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Lyft is adding bike lanes to its app to encourage safer riding

Lyft is adding bike lanes to its app to encourage safer riding


‘Each ride on a bike or scooter represents a win for the environment’

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Citi Bike Bicycle Sharing Program In New York City
Photo by Robert Nickelsberg/Getty Images

Bike lanes are coming to Lyft’s app. The ride-hailing company is adding protected bike lanes and bike-friendly routes to its app to help customers feel more confident shifting to two-wheeled transportation.

Protected bike lanes will appear as dark green lines in the app, while less-protected but still bike-friendly routes will appear as dotted green lines. The new feature will start rolling out on iOS today, and Android will follow soon. But they will be available only in markets where Lyft operates bike- and scooter-sharing services.

“We believe that providing clear information about bike lanes in our app will encourage more people to choose two-wheeled transportation for their trip,” Caroline Samponaro, head of micromobility policy for Lyft, said in a statement. “Each ride on a bike or scooter represents a win for the environment, congestion, and a more livable city — and that’s what Lyft is all about.”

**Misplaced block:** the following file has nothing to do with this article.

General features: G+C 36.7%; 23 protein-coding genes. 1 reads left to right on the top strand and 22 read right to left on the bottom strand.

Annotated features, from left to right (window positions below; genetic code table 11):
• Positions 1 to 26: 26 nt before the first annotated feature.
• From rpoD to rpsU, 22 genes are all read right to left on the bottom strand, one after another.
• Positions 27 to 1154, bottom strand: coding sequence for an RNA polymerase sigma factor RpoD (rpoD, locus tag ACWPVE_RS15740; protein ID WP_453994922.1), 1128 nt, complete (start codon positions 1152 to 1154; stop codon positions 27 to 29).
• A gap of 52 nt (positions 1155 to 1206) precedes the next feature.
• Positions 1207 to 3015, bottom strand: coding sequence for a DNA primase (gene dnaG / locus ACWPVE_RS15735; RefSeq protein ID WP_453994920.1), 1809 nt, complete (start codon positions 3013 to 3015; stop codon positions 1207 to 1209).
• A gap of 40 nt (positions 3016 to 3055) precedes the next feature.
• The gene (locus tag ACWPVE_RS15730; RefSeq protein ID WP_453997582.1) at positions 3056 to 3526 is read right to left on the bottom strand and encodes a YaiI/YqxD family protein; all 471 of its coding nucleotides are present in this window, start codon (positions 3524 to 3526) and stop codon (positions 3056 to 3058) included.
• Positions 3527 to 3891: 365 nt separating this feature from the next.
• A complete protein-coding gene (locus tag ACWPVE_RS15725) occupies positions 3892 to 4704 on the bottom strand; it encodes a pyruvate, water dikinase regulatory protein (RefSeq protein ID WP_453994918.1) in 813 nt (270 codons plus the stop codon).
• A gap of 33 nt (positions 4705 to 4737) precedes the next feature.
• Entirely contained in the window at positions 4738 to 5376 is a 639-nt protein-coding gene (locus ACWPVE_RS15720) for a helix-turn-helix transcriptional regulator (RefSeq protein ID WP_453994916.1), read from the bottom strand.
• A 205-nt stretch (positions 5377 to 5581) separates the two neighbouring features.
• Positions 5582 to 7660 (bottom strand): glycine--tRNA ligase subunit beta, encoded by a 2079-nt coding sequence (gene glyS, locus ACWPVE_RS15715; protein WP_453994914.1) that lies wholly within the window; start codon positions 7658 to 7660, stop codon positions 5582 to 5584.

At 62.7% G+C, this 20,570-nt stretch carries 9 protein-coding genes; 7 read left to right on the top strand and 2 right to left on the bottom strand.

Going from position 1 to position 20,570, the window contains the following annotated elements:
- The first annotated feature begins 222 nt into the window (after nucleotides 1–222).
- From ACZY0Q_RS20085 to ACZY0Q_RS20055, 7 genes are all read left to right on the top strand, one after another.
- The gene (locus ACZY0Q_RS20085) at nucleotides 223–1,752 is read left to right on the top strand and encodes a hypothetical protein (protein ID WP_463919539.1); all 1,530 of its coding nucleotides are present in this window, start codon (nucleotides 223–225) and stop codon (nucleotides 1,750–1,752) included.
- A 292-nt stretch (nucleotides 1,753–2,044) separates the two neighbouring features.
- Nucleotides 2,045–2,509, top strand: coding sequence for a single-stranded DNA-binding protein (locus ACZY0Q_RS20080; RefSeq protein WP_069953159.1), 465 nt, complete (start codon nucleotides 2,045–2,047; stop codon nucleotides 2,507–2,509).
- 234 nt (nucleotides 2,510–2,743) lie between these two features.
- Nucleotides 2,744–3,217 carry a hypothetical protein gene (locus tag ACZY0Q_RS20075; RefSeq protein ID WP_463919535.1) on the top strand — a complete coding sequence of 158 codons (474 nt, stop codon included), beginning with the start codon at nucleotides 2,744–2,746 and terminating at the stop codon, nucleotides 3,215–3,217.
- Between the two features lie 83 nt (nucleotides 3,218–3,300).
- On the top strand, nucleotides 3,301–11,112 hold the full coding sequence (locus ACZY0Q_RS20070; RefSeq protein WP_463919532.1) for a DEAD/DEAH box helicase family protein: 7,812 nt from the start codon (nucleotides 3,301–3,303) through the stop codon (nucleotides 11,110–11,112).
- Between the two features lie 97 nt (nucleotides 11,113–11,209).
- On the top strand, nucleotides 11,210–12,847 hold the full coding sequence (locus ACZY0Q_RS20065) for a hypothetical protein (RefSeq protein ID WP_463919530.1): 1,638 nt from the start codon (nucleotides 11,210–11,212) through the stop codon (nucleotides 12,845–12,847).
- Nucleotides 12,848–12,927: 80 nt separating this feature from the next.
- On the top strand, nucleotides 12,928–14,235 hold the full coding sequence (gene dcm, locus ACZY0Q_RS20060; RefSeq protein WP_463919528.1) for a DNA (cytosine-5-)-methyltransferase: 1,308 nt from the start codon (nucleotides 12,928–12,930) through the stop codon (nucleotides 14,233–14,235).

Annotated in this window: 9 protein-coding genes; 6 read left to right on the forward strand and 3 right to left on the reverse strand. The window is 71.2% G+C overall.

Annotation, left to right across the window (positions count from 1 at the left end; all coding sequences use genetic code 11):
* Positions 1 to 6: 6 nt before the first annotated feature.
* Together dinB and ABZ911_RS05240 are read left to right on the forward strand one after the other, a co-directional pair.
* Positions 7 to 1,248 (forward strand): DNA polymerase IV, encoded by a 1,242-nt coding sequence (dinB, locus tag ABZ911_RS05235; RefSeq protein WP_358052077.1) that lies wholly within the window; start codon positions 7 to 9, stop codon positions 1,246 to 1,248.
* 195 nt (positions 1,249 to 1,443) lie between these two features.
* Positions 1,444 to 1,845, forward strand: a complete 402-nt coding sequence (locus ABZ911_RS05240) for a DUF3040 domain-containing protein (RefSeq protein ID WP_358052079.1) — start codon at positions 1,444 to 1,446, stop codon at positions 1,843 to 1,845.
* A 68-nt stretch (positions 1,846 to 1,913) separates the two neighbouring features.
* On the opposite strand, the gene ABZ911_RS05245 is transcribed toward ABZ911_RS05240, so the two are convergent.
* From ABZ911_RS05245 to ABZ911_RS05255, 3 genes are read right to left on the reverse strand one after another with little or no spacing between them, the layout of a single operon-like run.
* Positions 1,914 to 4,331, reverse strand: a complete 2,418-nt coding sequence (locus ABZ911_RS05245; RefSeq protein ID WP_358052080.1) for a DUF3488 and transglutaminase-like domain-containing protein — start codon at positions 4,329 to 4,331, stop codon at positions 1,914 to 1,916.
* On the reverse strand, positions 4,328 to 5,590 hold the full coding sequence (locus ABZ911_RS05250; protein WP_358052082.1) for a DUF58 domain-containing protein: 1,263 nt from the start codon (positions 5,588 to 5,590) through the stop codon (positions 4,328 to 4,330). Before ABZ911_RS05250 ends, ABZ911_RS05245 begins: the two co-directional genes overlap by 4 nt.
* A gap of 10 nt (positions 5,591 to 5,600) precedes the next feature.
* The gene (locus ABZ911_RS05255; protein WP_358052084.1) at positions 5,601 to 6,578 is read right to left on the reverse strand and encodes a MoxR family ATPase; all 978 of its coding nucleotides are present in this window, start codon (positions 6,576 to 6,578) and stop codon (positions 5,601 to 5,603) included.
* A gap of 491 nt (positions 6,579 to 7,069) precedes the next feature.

In July 2018, Lyft announced that it was buying Motivate, the largest bike-share operator in the US, which includes Citi Bike in New York City and Bay Wheels (formerly Ford Go Bikes) in San Francisco. At the time, it was seen as a major move by the ride-hailing company to expand beyond cars. Citi Bike, in particular, continues to be a major bright spot for bike-sharing in the US: over 19 million Citi Bike rides were taken between July 1st, 2018, and June 30th, 2019, up from 17 million rides taken in the same period last year, for an 11 percent increase.

Since then, Lyft has been consolidating its bike and scooter business into its main ride-hailing app. It added Citi Bike rentals in May, and it’s been expanding its scooter service as well as introducing a new Segway-produced model.

It hasn’t been all smooth riding, though. Earlier this year, Lyft grounded thousands of its electric bikes across the country because of problems with the braking systems. Several riders reported being injured due to the faulty brakes. Also, Lyft sued the city of San Francisco claiming that the city is trying to allow other bike-share providers (like archrival Uber) to come in violation of its exclusive deal.